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Coral reefs support some of the richest diversity of species on the planet, and yet they are now threatened by climate change and other human impacts. After completing initial coursework online, you’ll join the SSV Robert C. Seamans in Tahiti to set sail on an epic 2,600-nautical mile passage


across the Equator to Hawaii.


You’ll retrace historic voyages of Polynesian migration, using navigation methods that rely on the sun, stars, and moon, to visit three distinct island atolls: Caroline Island, Rangiroa, and Kiritimati. There you’ll conduct snorkel-based photographic and visual surveys of the local corals, fish, and invertebrates to document the effects of environmental change. This program is for any student interested in exploring the changing Pacific Ocean environment through hands-on research and leadership experience at sea, and is a rare opportunity to contribute to a growing body of knowledge about the health of remote coral reefs.

El Niño’s Impacts on Phosphate, Dissolved Oxygen and Temperature Distributions in Equatorial Pacific Waters Philip Swanson (Oberlin College, Biology/Geology) Water Quality Comparison Among Three Coral Reef Ecosystems in the Central Pacific Ocean Kylie Bold (Eckerd College, Marine Science), Siobhan Laughy (University of New England, Marine Estuarine and Freshwater Biology), Maya Ludtke (Wellesley College, Environmental Studies), Katharine Troth (Longwood University, Integrated Environmental Sciences), Sam Wall (Rollins College, Marine Biology)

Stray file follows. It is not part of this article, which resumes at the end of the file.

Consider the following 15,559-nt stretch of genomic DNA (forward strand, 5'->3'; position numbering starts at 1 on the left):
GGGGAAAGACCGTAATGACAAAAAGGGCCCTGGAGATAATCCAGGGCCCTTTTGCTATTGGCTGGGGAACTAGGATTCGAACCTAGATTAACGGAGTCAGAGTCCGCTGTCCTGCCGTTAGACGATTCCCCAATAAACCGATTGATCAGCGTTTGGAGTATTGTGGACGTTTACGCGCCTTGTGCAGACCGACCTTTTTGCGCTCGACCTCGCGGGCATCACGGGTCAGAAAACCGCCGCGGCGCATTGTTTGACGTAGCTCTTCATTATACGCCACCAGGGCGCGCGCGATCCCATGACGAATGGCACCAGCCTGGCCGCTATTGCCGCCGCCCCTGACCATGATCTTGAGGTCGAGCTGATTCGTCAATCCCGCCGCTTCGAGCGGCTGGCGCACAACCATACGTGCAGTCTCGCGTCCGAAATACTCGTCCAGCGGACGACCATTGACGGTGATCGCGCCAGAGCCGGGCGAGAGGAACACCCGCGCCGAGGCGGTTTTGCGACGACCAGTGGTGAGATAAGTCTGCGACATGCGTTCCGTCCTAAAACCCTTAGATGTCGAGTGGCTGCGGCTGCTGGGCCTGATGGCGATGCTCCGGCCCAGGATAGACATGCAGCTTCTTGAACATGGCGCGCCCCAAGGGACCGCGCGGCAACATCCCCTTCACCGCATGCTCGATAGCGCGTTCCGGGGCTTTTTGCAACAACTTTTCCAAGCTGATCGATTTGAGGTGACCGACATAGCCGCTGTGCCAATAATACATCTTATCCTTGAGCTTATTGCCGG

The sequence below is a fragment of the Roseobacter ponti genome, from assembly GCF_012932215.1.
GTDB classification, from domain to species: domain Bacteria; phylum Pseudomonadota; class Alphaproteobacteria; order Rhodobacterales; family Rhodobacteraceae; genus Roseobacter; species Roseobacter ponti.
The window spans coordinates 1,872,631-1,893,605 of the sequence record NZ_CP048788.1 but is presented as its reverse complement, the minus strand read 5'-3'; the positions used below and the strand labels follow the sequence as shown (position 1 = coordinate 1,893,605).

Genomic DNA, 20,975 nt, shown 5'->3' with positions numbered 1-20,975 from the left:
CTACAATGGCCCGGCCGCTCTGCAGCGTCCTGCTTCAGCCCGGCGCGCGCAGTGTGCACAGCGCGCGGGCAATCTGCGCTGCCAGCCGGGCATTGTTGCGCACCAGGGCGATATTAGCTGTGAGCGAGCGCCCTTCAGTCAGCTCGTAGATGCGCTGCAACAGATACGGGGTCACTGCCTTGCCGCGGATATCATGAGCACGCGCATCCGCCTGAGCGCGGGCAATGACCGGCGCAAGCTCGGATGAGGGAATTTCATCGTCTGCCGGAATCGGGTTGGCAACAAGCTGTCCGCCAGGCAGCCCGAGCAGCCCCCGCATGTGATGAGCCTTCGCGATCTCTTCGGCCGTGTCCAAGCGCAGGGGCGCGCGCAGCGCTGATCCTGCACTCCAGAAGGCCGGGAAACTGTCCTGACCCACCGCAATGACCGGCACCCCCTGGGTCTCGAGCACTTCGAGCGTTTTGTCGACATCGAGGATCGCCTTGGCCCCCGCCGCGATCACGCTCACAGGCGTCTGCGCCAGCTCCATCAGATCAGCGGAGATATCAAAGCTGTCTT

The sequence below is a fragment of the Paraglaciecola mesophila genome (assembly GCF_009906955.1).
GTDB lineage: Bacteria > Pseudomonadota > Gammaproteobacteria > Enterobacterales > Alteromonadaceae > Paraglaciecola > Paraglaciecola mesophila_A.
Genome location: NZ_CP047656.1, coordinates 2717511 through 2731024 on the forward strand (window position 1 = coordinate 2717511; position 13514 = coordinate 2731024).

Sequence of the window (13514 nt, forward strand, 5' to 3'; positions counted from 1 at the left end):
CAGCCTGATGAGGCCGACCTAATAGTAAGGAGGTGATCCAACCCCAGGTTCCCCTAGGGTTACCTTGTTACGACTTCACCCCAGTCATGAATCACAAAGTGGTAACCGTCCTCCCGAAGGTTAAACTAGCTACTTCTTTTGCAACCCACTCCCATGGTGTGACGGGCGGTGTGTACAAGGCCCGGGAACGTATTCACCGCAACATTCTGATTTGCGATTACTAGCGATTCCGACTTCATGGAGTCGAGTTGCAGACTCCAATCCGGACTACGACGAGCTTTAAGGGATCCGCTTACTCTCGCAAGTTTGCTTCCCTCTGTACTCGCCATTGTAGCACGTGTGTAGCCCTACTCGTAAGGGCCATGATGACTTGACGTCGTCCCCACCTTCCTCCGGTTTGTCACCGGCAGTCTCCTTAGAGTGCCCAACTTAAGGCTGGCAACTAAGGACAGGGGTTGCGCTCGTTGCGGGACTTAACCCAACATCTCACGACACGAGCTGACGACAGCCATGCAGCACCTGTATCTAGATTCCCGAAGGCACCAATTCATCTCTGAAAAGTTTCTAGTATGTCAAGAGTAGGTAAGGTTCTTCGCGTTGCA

The closeness I feel to all of my classmates isn’t something that’s easy to feel in a regular academic setting. While it can be really tough work sometimes to push yourself out of your comfort zone, I’m finding that more often than not, you’ll find yourself somewhere incredibly rewarding.” ALEX AHLQUIST, University of Massachusetts

at Amherst, Natural Resources Major

| 22 Photo: Dr. Rob Dunbar, Stanford@SEA

SEA Semester Viewbook, 2019-2020